9. Mark the way A high percentage of customers choose to mail in their payment which consists of a check and the remittance stub from the bill. For several years, credit card companies have allowed customers to indicate change of address by writing on the back of the remittance stub. "Mark Sense" technology can then be used to take an electronic image of the front and back of the stub and then use to update the company's Customer Information System. Best practice companies use this "mark sense" technology. At Portland General, we have adopted "mark sense" for address changes and for receiving customer comments. But we have also creatively used this technology, making it easy for customers to enroll in alternative power options and order products like home-based generators.


    10. It'll never happen to me Technology is great when it works but the reality is that machines sometimes break down. Best practice operations have both internal and external means to keep the cash flowing. In the case of Portland General, we have internal redundancy by having an Opex 5.0 high-speed mail opener that we use for peak times and as a back-up. We also have three Unisys NDP 500 Transports that ensure we can get the work done even if one unit is down. For off-site back up, we have a reciprocal emergency back-up agreement with another in-plant operation in the area.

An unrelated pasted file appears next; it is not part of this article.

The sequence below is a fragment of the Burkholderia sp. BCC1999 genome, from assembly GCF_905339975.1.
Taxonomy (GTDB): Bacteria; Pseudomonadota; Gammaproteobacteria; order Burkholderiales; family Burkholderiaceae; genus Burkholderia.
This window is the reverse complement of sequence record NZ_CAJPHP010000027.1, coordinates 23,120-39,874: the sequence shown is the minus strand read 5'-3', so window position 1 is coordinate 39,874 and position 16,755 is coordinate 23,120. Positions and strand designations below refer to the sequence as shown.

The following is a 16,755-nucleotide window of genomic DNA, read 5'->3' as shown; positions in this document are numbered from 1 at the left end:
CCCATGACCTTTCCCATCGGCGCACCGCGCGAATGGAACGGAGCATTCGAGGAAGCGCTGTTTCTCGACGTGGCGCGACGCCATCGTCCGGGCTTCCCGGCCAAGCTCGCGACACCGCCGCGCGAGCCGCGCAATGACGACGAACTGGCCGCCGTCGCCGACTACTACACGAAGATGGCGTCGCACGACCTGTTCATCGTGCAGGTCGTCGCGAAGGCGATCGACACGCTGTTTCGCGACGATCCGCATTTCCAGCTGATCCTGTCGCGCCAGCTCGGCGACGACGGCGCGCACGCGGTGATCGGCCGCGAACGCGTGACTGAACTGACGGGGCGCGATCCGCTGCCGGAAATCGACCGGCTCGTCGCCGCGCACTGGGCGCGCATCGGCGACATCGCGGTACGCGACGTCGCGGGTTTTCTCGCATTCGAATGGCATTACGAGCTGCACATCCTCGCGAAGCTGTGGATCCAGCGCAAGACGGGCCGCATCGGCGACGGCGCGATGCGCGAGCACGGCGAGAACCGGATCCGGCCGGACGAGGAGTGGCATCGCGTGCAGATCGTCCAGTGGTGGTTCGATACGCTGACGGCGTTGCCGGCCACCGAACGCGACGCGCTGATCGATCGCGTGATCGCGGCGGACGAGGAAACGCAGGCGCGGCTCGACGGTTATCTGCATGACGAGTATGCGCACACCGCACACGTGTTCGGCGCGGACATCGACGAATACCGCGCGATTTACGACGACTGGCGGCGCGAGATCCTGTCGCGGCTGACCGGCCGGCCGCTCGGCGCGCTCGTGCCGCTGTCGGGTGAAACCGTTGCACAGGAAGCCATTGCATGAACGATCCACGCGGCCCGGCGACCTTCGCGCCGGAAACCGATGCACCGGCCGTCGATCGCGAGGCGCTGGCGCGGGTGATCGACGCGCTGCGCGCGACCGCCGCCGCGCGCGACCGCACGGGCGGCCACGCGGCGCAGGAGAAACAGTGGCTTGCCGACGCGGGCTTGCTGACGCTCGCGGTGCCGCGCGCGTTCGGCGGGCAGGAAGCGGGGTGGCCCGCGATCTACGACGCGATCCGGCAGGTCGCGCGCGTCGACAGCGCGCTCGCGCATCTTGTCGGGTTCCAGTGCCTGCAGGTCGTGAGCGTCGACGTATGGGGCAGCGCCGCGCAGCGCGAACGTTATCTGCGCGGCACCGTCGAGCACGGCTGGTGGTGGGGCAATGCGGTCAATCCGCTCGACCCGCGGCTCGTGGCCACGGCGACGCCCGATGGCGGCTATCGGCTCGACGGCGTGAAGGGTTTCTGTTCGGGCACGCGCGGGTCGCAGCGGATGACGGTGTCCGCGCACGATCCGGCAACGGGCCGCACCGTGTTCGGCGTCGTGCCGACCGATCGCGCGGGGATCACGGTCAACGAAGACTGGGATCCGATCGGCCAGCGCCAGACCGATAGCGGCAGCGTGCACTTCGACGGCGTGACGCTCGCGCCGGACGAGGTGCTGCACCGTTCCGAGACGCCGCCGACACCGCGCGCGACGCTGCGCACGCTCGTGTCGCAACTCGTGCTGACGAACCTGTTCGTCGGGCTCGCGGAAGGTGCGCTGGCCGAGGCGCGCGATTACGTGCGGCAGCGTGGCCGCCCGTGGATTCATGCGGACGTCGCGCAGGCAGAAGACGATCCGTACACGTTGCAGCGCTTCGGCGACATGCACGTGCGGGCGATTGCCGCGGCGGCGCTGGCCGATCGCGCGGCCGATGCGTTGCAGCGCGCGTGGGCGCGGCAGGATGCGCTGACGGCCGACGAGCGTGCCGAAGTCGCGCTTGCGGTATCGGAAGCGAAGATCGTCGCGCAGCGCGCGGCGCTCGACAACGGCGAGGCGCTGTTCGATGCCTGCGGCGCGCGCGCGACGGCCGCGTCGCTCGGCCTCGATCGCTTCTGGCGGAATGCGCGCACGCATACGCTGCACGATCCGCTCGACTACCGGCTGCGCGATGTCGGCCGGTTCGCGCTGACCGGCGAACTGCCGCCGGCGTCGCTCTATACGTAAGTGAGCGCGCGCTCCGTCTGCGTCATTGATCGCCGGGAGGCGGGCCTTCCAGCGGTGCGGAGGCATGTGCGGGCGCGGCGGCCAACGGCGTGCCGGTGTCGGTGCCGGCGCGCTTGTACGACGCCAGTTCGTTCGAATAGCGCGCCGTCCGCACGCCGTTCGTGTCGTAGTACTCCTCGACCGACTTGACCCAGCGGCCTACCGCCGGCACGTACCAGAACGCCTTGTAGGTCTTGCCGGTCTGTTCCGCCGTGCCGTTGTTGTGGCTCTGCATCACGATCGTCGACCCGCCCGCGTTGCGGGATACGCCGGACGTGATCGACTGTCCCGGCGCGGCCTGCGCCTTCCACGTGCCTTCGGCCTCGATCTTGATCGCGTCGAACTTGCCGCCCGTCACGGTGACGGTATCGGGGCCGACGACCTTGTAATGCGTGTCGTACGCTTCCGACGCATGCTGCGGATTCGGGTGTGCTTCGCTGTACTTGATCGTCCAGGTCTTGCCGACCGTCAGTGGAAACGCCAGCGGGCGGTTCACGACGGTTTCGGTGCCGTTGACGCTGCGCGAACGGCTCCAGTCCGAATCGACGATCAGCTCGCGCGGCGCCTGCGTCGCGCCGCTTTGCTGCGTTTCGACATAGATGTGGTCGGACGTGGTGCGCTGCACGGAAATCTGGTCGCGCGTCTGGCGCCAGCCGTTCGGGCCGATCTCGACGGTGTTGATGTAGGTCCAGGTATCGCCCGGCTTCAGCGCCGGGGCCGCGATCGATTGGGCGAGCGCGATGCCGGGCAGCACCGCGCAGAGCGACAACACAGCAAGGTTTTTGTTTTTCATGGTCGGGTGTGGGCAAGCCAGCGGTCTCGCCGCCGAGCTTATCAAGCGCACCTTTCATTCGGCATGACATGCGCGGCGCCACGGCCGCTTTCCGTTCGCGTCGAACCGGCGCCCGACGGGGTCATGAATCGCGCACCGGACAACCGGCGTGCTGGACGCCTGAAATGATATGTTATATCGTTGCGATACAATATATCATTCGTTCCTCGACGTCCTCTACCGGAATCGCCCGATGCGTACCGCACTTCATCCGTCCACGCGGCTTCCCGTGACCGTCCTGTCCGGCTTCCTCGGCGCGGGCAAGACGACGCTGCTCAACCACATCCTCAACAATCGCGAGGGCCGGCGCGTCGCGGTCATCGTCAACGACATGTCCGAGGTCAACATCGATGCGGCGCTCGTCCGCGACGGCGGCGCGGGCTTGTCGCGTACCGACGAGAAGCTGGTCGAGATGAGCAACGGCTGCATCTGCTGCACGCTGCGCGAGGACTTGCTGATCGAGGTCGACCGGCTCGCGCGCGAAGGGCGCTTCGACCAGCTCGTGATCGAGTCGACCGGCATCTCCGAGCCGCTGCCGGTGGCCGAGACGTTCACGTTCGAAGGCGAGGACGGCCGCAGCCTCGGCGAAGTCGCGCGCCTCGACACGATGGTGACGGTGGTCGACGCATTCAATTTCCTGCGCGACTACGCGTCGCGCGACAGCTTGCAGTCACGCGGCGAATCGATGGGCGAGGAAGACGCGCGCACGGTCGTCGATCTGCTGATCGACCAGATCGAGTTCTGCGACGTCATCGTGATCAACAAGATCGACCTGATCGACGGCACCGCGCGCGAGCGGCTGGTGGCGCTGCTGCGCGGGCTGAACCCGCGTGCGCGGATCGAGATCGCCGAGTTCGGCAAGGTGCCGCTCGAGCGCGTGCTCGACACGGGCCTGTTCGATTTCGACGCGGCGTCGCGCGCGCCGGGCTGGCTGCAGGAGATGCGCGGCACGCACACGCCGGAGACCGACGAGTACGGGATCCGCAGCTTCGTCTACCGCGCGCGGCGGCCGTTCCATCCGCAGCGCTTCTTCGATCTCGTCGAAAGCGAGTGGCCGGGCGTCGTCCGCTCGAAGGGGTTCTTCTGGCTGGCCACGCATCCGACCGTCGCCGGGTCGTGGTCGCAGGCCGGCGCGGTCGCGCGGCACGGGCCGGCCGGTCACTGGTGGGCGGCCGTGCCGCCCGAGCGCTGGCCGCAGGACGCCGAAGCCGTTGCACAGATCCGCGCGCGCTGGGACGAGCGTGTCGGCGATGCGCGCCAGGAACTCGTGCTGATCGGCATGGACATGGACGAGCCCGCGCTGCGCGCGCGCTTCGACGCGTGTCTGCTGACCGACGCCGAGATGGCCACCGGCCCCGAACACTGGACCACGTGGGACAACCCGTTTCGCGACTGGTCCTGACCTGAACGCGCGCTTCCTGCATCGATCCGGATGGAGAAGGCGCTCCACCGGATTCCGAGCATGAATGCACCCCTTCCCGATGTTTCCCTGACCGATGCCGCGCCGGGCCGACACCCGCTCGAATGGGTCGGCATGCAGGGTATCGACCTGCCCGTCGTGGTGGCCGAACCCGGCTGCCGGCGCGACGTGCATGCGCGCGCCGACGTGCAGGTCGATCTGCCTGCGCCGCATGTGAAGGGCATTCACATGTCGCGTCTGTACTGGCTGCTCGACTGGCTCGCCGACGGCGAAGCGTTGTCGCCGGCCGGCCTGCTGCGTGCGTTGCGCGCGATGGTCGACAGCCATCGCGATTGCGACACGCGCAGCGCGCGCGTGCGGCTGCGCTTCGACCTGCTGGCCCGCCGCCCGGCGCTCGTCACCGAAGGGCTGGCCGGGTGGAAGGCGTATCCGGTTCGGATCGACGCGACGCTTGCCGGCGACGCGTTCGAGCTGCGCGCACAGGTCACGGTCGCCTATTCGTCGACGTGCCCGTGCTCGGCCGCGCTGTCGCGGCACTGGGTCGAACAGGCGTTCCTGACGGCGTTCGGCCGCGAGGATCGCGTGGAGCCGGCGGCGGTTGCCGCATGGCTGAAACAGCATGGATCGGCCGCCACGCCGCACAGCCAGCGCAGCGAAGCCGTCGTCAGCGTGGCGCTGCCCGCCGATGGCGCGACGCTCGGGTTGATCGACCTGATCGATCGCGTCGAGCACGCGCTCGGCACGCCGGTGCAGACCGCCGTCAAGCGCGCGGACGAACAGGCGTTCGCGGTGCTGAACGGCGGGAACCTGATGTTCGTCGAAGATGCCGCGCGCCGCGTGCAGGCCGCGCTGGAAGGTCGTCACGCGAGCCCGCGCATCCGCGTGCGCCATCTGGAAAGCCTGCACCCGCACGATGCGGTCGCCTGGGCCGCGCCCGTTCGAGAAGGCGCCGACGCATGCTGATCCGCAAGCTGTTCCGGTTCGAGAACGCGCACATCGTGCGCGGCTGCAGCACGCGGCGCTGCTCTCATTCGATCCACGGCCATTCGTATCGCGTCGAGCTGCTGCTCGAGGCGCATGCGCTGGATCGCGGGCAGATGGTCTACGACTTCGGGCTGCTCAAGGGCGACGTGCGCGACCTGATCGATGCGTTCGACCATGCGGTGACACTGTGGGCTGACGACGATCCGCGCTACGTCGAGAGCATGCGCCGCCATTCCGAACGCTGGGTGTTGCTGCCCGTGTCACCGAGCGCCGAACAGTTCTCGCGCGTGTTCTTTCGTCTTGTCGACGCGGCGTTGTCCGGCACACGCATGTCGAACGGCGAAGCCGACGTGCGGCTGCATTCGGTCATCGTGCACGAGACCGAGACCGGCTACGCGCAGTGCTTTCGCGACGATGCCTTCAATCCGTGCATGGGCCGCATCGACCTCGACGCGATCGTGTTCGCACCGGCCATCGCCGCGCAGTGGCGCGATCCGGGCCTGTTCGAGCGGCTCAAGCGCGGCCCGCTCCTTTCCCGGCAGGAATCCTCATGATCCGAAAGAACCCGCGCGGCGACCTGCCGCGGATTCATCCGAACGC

11. Finding the needle in the hay stack Occasionally, there is the need to find a copy of a previously processed check or payment coupon. Best practice is to have an online, imaged-based archival system that is indexed so documents are easy to find. We have an indexed image-based system that allows us to quickly pull up the desired images, which we then can fax or print and get to the customer service representative or customer as needed.


    12. On your mark, get set, go Best practice operations are able to meet same day processing targets and keep costs low because they use fast equipment both for mail opening and payment processing. As previously mentioned, Portland General uses the Opex 7.5 MPE for most of its mail opening needs (can open at rates over 7,000 pieces per hour) and Unisys NDP 500 Transports (can process payments at rate of up to 500 per minute).


    Managing remittance processing can be very challenging but also very rewarding! Good luck as you pursue best practices and look for ways to add even more value to your organization!


    Wes Friesen is Manager of Revenue Collection & Community Offices for Portland General Electric, a utility located in Portland, Oregon that serves about 790,000 customers. Friesen teaches university classes and is also a featured speaker at national conferences like National Postal Forum and MailCom. Friesen can be contacted by emailing